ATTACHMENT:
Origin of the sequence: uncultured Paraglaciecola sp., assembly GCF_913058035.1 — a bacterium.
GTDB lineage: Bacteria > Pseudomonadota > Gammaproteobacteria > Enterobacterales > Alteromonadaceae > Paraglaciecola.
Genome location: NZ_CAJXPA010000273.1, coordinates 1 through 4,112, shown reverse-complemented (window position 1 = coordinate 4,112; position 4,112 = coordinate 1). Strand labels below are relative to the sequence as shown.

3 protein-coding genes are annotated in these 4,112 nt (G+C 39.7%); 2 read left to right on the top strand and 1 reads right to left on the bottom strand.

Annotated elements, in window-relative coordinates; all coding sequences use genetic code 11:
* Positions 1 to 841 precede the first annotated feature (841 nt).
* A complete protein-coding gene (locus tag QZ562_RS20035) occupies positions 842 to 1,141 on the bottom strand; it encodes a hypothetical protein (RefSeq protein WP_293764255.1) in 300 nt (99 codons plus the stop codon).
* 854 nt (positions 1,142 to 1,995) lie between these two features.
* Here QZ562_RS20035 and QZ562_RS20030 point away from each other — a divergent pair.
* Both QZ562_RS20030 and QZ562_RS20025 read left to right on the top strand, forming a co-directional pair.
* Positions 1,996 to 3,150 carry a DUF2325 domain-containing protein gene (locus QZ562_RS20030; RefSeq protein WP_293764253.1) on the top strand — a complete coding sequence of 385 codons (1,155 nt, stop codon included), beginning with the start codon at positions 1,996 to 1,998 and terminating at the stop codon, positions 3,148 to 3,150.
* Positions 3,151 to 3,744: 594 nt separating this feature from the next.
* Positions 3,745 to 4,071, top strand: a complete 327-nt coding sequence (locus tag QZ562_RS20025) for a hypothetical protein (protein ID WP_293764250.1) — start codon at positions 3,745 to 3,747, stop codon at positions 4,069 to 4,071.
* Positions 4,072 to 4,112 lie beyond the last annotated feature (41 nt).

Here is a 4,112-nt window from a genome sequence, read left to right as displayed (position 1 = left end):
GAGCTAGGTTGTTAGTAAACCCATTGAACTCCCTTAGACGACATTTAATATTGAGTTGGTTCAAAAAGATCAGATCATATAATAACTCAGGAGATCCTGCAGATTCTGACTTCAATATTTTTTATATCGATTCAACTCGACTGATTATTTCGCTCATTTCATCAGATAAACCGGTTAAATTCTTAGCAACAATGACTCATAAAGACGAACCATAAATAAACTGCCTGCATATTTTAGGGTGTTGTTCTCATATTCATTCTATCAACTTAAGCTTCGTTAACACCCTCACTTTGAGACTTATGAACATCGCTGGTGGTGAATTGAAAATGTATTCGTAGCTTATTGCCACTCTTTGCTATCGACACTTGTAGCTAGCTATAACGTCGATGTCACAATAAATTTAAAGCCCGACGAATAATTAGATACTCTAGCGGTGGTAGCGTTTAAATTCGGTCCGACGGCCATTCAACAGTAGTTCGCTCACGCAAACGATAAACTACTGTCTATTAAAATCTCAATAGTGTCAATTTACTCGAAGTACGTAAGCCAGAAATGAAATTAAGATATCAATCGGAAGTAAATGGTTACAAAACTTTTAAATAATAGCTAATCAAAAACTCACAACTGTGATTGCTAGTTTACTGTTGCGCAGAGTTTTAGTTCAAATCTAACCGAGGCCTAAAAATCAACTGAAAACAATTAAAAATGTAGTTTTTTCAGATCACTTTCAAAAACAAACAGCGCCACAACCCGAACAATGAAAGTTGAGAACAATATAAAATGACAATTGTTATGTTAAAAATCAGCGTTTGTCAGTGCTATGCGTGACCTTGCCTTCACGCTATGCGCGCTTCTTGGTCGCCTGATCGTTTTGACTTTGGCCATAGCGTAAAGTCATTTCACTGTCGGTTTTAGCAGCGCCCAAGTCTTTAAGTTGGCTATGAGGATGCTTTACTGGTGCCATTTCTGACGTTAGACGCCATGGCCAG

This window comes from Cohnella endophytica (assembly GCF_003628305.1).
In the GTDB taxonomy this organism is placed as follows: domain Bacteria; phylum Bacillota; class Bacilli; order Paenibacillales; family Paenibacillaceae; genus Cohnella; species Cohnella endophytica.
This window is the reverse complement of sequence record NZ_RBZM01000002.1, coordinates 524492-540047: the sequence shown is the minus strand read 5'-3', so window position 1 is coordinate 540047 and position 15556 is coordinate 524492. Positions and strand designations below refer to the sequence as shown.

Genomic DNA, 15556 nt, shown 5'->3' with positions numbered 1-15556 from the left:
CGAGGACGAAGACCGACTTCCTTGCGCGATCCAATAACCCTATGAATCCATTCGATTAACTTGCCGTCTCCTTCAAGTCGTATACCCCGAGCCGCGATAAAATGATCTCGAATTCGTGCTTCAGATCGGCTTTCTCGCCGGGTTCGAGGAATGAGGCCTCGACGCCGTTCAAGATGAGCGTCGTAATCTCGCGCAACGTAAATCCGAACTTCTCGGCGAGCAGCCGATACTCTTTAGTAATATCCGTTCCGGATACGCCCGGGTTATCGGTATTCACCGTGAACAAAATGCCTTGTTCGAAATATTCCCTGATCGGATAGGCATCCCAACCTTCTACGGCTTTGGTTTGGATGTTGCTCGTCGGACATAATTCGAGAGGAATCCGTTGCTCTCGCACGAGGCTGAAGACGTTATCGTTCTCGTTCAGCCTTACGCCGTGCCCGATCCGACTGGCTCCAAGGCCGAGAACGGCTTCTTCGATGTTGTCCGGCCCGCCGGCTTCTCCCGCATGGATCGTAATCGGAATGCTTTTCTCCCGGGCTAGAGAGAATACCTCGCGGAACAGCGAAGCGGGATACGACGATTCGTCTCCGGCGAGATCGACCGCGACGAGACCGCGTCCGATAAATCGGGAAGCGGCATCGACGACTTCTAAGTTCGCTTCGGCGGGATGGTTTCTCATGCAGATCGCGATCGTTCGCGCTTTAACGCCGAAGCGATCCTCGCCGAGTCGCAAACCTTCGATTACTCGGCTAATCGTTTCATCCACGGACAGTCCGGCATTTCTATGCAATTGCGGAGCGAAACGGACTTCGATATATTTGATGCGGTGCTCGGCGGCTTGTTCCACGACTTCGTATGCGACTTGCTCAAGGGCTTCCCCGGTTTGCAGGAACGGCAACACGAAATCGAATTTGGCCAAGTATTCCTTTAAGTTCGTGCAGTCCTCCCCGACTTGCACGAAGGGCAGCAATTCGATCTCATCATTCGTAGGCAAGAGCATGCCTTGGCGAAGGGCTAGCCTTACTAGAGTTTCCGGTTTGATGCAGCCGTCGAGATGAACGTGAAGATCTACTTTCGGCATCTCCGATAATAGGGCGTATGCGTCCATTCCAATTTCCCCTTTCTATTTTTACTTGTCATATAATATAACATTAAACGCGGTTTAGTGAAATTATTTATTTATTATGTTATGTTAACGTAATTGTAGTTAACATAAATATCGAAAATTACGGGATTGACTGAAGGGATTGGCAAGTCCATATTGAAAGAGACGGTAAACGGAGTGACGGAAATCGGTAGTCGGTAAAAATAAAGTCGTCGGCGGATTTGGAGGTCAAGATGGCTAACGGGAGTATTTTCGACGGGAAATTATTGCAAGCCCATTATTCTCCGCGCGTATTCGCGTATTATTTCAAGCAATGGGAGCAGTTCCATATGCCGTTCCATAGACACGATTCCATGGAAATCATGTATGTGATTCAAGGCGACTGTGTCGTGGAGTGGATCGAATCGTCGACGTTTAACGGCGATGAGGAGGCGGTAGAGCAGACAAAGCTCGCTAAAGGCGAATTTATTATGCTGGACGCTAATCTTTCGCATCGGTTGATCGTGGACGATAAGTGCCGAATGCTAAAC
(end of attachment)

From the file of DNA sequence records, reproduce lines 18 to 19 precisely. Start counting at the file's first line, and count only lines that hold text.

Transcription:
In the GTDB taxonomy this organism is placed as follows: domain Bacteria; phylum Bacillota; class Bacilli; order Paenibacillales; family Paenibacillaceae; genus Cohnella; species Cohnella endophytica.
This window is the reverse complement of sequence record NZ_RBZM01000002.1, coordinates 524492-540047: the sequence shown is the minus strand read 5'-3', so window position 1 is coordinate 540047 and position 15556 is coordinate 524492. Positions and strand designations below refer to the sequence as shown.